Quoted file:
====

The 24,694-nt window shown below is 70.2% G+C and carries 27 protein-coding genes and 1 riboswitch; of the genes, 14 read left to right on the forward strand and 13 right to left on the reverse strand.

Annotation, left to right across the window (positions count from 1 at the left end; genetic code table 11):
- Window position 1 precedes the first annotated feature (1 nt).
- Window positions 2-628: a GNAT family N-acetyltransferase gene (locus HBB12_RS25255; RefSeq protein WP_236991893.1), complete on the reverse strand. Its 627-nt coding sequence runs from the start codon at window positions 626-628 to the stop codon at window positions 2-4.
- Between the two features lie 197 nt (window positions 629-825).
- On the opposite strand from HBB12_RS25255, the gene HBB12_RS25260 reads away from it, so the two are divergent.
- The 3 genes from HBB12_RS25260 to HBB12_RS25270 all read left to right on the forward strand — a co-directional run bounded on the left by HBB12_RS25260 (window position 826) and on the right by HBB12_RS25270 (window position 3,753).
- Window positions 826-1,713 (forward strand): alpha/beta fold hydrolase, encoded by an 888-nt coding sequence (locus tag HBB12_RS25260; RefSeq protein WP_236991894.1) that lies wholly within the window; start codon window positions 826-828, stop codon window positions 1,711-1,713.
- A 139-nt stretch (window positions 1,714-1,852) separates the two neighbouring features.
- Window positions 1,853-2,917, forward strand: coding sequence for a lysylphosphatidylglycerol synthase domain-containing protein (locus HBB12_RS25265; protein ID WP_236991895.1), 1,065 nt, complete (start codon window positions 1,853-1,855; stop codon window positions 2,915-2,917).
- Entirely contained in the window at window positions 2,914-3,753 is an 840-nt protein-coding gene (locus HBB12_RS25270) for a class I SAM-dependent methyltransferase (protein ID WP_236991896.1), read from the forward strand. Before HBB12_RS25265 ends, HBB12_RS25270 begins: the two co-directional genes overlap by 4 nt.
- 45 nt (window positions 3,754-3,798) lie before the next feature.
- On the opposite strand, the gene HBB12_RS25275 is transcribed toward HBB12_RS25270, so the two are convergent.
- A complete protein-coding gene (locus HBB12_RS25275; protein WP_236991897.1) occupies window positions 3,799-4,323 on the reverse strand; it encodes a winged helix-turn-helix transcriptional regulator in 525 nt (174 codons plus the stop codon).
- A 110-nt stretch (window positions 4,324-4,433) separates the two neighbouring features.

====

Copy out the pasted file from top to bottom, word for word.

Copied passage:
The 24,694-nt window shown below is 70.2% G+C and carries 27 protein-coding genes and 1 riboswitch; of the genes, 14 read left to right on the forward strand and 13 right to left on the reverse strand.

Annotation, left to right across the window (positions count from 1 at the left end; genetic code table 11):
- Window position 1 precedes the first annotated feature (1 nt).
- Window positions 2-628: a GNAT family N-acetyltransferase gene (locus HBB12_RS25255; RefSeq protein WP_236991893.1), complete on the reverse strand. Its 627-nt coding sequence runs from the start codon at window positions 626-628 to the stop codon at window positions 2-4.
- Between the two features lie 197 nt (window positions 629-825).
- On the opposite strand from HBB12_RS25255, the gene HBB12_RS25260 reads away from it, so the two are divergent.
- The 3 genes from HBB12_RS25260 to HBB12_RS25270 all read left to right on the forward strand — a co-directional run bounded on the left by HBB12_RS25260 (window position 826) and on the right by HBB12_RS25270 (window position 3,753).
- Window positions 826-1,713 (forward strand): alpha/beta fold hydrolase, encoded by an 888-nt coding sequence (locus tag HBB12_RS25260; RefSeq protein WP_236991894.1) that lies wholly within the window; start codon window positions 826-828, stop codon window positions 1,711-1,713.
- A 139-nt stretch (window positions 1,714-1,852) separates the two neighbouring features.
- Window positions 1,853-2,917, forward strand: coding sequence for a lysylphosphatidylglycerol synthase domain-containing protein (locus HBB12_RS25265; protein ID WP_236991895.1), 1,065 nt, complete (start codon window positions 1,853-1,855; stop codon window positions 2,915-2,917).
- Entirely contained in the window at window positions 2,914-3,753 is an 840-nt protein-coding gene (locus HBB12_RS25270) for a class I SAM-dependent methyltransferase (protein ID WP_236991896.1), read from the forward strand. Before HBB12_RS25265 ends, HBB12_RS25270 begins: the two co-directional genes overlap by 4 nt.
- 45 nt (window positions 3,754-3,798) lie before the next feature.
- On the opposite strand, the gene HBB12_RS25275 is transcribed toward HBB12_RS25270, so the two are convergent.
- A complete protein-coding gene (locus HBB12_RS25275; protein WP_236991897.1) occupies window positions 3,799-4,323 on the reverse strand; it encodes a winged helix-turn-helix transcriptional regulator in 525 nt (174 codons plus the stop codon).
- A 110-nt stretch (window positions 4,324-4,433) separates the two neighbouring features.